Alkali metal cations (Li+, Na+, K+, Rb+, Cs+) are known to impact the activity of catalysts for various catalytic reactions. In this work, we investigate the influence of electrolyte cations on the activity of the nickel-iron oxyhydroxide catalyst, NiFe(OOH), one of the most promising catalysts for the oxygen evolution reaction (OER) in alkaline pH. Electrocatalytic OER (alias ´water-oxidation´) is the most energy demanding step in production of hydrogen from water. The transfer of four electrons and four protons to complete the catalytic cycle and to release O2 gives rise to what is generally recognized as three oxygenated “surface” intermediates (*OH, *O, *OOH), where tuning the activity involves changing the relative stability of these. Electrolyte cations have been found to modify the adsorption energies of the intermediates via non-covalent interactions. Small cations, with a higher Lewis acidity, are known to alter the stability of the intermediates in a detrimental manner. However, the OER activity does not always follow the properties predicted from the cation size, where unexplained deviations are often observed. In this study, we were driven to find an explanation for these discrepancies.
The source of cations in our study are alkali hydroxides (e.g. LiOH). Since the Lewis acidity decreases from small to large cations, the basicity of the corresponding hydroxide increases (predicted from their pKb values). Alkali hydroxides containing larger cations (i.e. CsOH) therefore dissociate to a larger extent and contribute to a higher OH- concentration, and thus a higher pH. We extended our investigations to a wider pH window to more easily catch this effect, since the pH differs more significantly between small and large cations at higher molar concentrations. As predicted, the OER activity indeed follows the variations in electrolyte pH, which also differs from the trend predicted from the cation size. When the activity was plotted against the pH instead of the nominal concentration, the otherwise large differences between the cations almost entirely vanished (see Figure 1). The pH takes into account not only the basicity of the alkali hydroxide but also other sources of error impacting the actual concentration of OH-, which contribute to unpredictable variations in the pH. Since the OER activity of the Ni-Fe(OOH) catalyst is sensitive to the electrolyte pH, the activity will respond thereafter. It should be noted that we faced great challenges with determining the pH in LiOH, and we tested several alternative approaches. The accuracy is therefore lower in LiOH, which could be the reason why the activity somewhat deviates from the linear trend.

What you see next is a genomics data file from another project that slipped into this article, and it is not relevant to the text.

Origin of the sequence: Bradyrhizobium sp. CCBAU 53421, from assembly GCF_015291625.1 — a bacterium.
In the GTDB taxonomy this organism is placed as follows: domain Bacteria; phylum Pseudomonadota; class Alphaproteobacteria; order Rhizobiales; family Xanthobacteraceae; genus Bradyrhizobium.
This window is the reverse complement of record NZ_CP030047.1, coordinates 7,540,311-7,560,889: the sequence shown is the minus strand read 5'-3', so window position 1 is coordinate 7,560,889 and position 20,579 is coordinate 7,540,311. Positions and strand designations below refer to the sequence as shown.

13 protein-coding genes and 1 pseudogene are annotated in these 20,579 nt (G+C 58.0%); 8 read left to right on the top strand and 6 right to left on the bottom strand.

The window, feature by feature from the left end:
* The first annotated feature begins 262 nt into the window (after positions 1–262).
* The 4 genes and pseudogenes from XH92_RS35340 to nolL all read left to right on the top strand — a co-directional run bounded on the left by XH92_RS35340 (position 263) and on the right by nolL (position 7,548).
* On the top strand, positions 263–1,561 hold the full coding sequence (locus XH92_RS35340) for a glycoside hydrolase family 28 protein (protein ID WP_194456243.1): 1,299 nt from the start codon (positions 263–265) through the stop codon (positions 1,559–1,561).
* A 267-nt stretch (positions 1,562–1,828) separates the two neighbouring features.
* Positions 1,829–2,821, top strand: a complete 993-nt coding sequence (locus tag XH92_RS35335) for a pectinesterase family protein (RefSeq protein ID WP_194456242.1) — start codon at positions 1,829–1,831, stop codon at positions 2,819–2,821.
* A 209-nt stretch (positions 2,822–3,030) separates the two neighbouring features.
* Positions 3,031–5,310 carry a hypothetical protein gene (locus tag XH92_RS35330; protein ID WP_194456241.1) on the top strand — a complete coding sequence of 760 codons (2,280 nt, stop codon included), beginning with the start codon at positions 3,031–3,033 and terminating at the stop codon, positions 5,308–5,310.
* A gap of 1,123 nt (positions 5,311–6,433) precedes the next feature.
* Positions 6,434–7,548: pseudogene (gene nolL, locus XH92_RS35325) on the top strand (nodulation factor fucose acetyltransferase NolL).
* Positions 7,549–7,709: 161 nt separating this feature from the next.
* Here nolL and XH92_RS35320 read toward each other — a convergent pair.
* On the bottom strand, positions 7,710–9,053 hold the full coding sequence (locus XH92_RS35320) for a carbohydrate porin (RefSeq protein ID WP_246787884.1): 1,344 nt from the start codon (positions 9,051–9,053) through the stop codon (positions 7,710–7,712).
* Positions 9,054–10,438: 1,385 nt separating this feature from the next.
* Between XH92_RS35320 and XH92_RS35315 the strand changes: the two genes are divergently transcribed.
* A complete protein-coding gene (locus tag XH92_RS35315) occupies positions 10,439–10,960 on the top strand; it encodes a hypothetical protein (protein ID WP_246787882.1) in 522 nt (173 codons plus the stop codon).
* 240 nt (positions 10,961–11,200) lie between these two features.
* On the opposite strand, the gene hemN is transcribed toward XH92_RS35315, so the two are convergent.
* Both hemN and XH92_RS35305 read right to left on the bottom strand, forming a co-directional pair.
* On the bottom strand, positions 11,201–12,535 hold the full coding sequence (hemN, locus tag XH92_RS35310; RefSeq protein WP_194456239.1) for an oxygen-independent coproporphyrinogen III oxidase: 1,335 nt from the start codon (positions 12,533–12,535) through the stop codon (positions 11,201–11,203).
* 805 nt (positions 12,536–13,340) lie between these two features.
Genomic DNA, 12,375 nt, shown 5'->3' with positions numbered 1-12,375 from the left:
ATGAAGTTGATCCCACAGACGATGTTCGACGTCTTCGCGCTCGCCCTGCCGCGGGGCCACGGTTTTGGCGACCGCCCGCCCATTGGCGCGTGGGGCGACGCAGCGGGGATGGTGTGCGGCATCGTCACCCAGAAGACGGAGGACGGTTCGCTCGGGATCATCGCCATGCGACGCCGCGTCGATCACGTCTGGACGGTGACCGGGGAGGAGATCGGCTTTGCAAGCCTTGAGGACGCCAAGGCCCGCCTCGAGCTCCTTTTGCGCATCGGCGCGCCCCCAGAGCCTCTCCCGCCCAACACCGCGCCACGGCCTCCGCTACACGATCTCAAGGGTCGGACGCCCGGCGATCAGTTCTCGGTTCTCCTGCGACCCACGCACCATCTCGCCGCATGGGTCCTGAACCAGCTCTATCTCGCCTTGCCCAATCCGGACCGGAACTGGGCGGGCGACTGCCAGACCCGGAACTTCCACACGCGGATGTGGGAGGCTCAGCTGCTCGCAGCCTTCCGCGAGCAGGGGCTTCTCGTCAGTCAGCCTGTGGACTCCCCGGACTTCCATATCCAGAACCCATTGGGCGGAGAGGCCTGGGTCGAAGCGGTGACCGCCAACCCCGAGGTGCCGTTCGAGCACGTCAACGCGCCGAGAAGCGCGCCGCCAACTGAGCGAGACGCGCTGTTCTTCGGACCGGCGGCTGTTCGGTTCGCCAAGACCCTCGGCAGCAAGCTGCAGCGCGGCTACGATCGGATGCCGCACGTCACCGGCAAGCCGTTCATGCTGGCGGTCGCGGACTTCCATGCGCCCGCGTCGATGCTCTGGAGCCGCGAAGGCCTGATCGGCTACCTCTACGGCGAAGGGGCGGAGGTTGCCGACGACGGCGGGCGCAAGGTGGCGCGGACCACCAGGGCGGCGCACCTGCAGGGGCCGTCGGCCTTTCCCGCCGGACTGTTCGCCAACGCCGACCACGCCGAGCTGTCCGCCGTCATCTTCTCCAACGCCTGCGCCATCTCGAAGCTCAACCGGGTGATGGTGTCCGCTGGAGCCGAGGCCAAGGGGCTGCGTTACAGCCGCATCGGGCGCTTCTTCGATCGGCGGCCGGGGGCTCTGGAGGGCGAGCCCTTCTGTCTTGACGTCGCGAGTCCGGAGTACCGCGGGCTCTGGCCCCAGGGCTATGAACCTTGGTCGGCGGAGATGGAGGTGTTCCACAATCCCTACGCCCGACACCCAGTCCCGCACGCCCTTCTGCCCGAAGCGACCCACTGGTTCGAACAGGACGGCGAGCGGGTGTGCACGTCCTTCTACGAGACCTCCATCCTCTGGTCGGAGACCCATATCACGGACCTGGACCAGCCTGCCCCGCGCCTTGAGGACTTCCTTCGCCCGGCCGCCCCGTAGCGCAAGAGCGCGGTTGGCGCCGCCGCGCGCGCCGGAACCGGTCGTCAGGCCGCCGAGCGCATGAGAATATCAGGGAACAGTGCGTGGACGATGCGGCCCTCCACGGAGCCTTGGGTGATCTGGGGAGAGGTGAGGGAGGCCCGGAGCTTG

To further support our observations, we investigated a series of theoretical DFT-derived reactivity descriptors that correlate with the Lewis acidity and basicity of the catalyst lattice sites (in this case "edge" sites); Ni, Fe, and O. Our results show that alkali metal cations do not greatly affect these reactivity descriptors in contrast to Fe-dopants (in NiOOH) which impact all the reactivity parameters more significantly. Although small, there might be a "specific” cation effect to some extent, however, we judge that this effect is unlikely to account for the entire effect on the catalytic activity, which according to our experimental data is dominated by the electrolyte pH. Our study therefore brings attention to an important activity descriptor - the electrolyte pH - in studies involving alkali metal cations in alkaline OER.
To read more about our work: Görlin, M. et al. Key activity descriptors of nickel-iron oxygen evolution electrocatalysts in the presence of alkali metal cations. Nat Commun 11, 6181 (2020). https://doi.org/10.1038/s41467-020-19729-2